“Are you making fun of me?” Kiibo asks incredulously, turning their head in their hands to point a glare at her. Her face is bright red and there are tears leaking out of her eyes as she shakes her head. 

Komaeda clears his throat. “Kiibo, we can talk about this later. Come here so I can fix you.”

As they march forward, there’s a pout on their face. “Mr. Nagito, I have to say, I think I object to you saying ‘fix you’! The implication that there is something wrong with me on the basis of me being a robot is very robophobic, and frankly I’m very disapp—”

Their schpiel is cut short as Komaeda takes the head from Kiibo’s hands and without preamble slams it back down onto their neck. Kiibo shrieks, the sound a string of electronic garbling that hurts Shuuichi’s aching head. 

“Ow!” Kiibo’s eyes spin wildly in their. . .sockets? 

“Robots can’t feel pain, Kiibaby’s totally faking it,” Kokichi says to Shuuichi matter-of-factly, snickering at the new round of protests the sentiment brings on.

“If you’re all set, Kiibo, I need to speak with our new addition.” Komaeda’s smile is polite, if a little forced-looking. Kiibo spares another glare in Kokichi’s direction before nodding, hands on their hips.

“Understood. Shall I finish setting up the new kid’s room?” At Komaeda’s nod, Kiibo claps their hands, looking to Shuuichi. “Not to worry, I’ll decorate it to the best of my ability! I have studied Mr. Nagito’s many interior design magazines, so I am equipped with—”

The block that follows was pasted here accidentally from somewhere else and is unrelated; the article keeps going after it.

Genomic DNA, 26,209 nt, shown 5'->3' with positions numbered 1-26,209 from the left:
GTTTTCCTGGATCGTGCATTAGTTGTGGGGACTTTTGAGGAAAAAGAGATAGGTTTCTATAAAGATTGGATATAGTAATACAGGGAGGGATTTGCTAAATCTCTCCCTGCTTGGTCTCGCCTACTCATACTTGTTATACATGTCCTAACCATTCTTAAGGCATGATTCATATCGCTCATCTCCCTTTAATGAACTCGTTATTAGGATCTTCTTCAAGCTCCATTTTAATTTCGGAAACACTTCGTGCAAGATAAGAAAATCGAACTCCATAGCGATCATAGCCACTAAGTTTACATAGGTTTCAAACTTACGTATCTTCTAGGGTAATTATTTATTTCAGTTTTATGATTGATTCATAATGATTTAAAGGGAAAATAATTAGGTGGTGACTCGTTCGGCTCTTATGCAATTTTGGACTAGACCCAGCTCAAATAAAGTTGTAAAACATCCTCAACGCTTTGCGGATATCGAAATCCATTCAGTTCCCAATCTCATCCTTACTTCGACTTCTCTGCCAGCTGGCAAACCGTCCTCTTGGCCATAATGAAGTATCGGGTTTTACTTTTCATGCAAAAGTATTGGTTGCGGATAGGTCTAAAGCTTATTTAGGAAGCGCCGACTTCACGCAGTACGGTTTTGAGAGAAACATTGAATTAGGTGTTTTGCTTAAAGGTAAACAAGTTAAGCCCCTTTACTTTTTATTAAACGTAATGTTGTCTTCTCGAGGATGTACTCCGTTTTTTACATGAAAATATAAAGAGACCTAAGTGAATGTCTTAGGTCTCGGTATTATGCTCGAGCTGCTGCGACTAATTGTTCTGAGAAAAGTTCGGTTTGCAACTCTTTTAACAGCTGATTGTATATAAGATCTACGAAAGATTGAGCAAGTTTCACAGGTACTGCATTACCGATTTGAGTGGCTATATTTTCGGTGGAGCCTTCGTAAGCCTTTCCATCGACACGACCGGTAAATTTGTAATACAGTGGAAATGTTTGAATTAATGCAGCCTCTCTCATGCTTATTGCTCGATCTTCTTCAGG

Komaeda stands and scoots Kiibo out the door, smiling embarrassedly. Kokichi and the blonde girl snicker.

“Now, you two.” He faces Kokichi. “What are you doing here?”

A finger is pointed in Shuuichi’s direction. “New Kid tried to kill me!”

Komaeda sighs, pinching the bridge of his nose. “No, he didn’t, Kokichi. If that’s all, then. . .”

Kokichi jumps to his feet, jutting his lip out and clutching at Komaeda’s shirt. “But Nagitooo—”

“No. Please go find someone else to bother until he’s settled.”

The upset on his face quickly turns to unrestrained mischief as a smile cracks his mouth open and he giggles. “Well, since I have your permission, I’m gonna go put rocks in your pillows! Byeee, New Kid!” 

The door slams shut, settling the room into uncomfortable silence. Left with only two strangers instead of an entire crowd, Shuuichi finds it a little less intimidating, but not by much. Both Komaeda and the girl stare at him with equally indecipherable expressions.